President Joe Biden Friday visited the site of a major Pittsburgh bridge that collapsed just hours before he was scheduled to visit the city to highlight his infrastructure spending plan.

Looking at the 450-foot collapsed span, Biden pledged the White House would “fix them all,” referring to thousands of bridges needing investment nationally. “We’re sending the money.”

Later, at his regularly scheduled speech at Carnegie Mellon, Biden noted that there are another 3,353 bridges in the state that need work.

“Across the country, there are 45,000 bridges in poor condition; that’s simply unacceptable,” he said.

The $1.2 trillion Infrastructure Investment and Jobs Act enacted in November provides a total of $40 billion for bridges over the next five years, including $27.5 billion in the Bridge Formula Program.

“We’re giving state and local leaders historic funding,” Biden said.

Pennsylvania will get $327 million in FY22 from the IIJA just for bridge repairs, he said. “We’re going to rebuild that bridge along with thousands of other bridges in Pennsylvania and across the country. That’s part of how we’re going to build a better America.”

Two weeks ago, Transportation Secretary Pete Buttigieg visited Philadelphia to announce the first tranche of the IIJA’s bridge funding. The money includes $1.6 billion for Pennsylvania’s bridges. The press conference was held next to the Martin Luther King Jr. Bridge, which has been closed for repairs due to deterioration of its deck and steel frame.

The Fern Hollow Bridge, which is owned by Pittsburgh, was 50 years old. That’s about the service life span of a bridge, according to the American Society of Civil Engineers.

The span buckled early Friday morning while several vehicles, including a Port Authority bus, were traveling across it. No one was seriously injured.

The steel-frame bridge was last inspected in September 2021, Mayor Ed Gainey said during a press conference Friday morning. The bridge has been listed in “poor condition” in 2017 by the Pennsylvania Department of Transportation, which put the cost of repair at $1.5 million. The deck condition and superstructure condition were both rated poor and the substructure condition was rated satisfactory.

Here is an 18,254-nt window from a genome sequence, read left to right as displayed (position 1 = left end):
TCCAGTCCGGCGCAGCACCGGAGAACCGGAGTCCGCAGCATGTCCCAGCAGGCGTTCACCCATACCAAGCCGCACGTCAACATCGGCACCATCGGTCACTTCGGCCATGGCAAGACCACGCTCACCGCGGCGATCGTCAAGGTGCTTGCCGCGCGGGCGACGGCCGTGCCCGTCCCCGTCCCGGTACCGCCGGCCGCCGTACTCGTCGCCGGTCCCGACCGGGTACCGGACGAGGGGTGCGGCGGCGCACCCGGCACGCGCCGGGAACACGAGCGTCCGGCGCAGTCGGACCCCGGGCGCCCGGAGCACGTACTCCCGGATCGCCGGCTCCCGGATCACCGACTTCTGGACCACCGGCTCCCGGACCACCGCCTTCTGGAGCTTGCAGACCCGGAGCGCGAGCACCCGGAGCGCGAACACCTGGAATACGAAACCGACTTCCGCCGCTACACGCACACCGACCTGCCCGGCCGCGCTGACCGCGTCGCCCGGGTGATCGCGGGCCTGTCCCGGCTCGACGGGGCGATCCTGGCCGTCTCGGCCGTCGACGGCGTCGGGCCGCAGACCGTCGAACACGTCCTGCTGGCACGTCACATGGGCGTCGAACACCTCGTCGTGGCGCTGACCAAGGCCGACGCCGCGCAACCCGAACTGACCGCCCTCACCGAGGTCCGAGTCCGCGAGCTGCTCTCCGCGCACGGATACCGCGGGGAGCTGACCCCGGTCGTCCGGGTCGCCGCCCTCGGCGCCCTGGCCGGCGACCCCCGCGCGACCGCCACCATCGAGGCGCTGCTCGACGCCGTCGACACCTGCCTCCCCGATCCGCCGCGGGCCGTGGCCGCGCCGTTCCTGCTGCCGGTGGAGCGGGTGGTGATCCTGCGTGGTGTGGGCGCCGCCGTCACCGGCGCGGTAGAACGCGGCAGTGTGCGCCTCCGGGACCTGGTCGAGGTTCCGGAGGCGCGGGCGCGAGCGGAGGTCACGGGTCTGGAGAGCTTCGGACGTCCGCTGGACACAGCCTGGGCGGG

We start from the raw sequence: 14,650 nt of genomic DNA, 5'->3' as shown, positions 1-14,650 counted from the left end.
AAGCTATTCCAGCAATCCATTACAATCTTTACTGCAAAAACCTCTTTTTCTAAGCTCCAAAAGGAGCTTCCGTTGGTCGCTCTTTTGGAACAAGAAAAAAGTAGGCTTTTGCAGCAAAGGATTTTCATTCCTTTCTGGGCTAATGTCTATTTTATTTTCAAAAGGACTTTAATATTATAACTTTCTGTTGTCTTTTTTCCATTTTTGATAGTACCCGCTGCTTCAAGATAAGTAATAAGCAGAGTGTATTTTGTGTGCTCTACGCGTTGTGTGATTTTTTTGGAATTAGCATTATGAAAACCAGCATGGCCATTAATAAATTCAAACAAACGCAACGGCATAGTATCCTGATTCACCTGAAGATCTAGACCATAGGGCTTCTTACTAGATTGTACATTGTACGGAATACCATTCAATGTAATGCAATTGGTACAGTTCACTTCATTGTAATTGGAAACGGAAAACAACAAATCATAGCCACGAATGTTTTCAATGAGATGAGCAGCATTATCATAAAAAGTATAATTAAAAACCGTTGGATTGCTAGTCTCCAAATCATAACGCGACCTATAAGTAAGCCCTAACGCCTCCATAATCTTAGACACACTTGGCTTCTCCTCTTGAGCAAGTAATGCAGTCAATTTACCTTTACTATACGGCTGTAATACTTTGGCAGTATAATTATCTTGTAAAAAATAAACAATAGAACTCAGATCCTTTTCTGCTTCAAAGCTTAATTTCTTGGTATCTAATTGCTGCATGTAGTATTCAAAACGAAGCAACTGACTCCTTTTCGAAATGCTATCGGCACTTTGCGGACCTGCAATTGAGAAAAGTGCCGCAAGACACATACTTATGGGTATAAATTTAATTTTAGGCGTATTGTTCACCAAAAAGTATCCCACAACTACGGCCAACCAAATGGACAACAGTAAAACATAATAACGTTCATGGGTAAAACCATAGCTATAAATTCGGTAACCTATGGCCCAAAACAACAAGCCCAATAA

U.S. Rep. Mike Doyle, whose district includes Pittsburgh, tweeted Friday he’d been in touch with the White House, the city and Allegheny County to figure out how to rebuild the span, which he said would “disrupt transportation in PGH for months at least.”

PennDOT says that 175 of 1,580 Allegheny County bridges are in poor condition, including 30 in Pittsburgh. Of those, 27 are owned by the city and the remaining three by the state.

Statewide, more than 15%, or 3,353, of Pennsylvania’s bridges are considered in poor condition, according to the American Society of Civil Engineers. That’s second only to Iowa, with 19%.

Currently 42% of all bridges in the U.S. are at least 50 years old and 7.5% of the nation’s bridges are considered structurally deficient, or in poor condition, the ASCE said in its 2021 infrastructure report card.

“Most of the country’s bridges were designed for a service life of approximately 50 years, so as time passes, an ever-increasing number of bridges will need major rehabilitation or replacement,” the ASCE said in the report. It estimated that bridge spending needs to increase 58% to $22.7 billion annually to improve the national conditions.

Pittsburgh’s FY22 $158 million capital plan includes $7.25 million for bridge funding, but the Fern Hollow span was not included in the plan.

Pittsburgh was in the state’s financially distressed municipalities Act 47 program from 2003 to 2018, and one of its top recovery plan goals was to direct more funding to the capital budget, with the priority to invest more in roads, bridges, and other core infrastructure.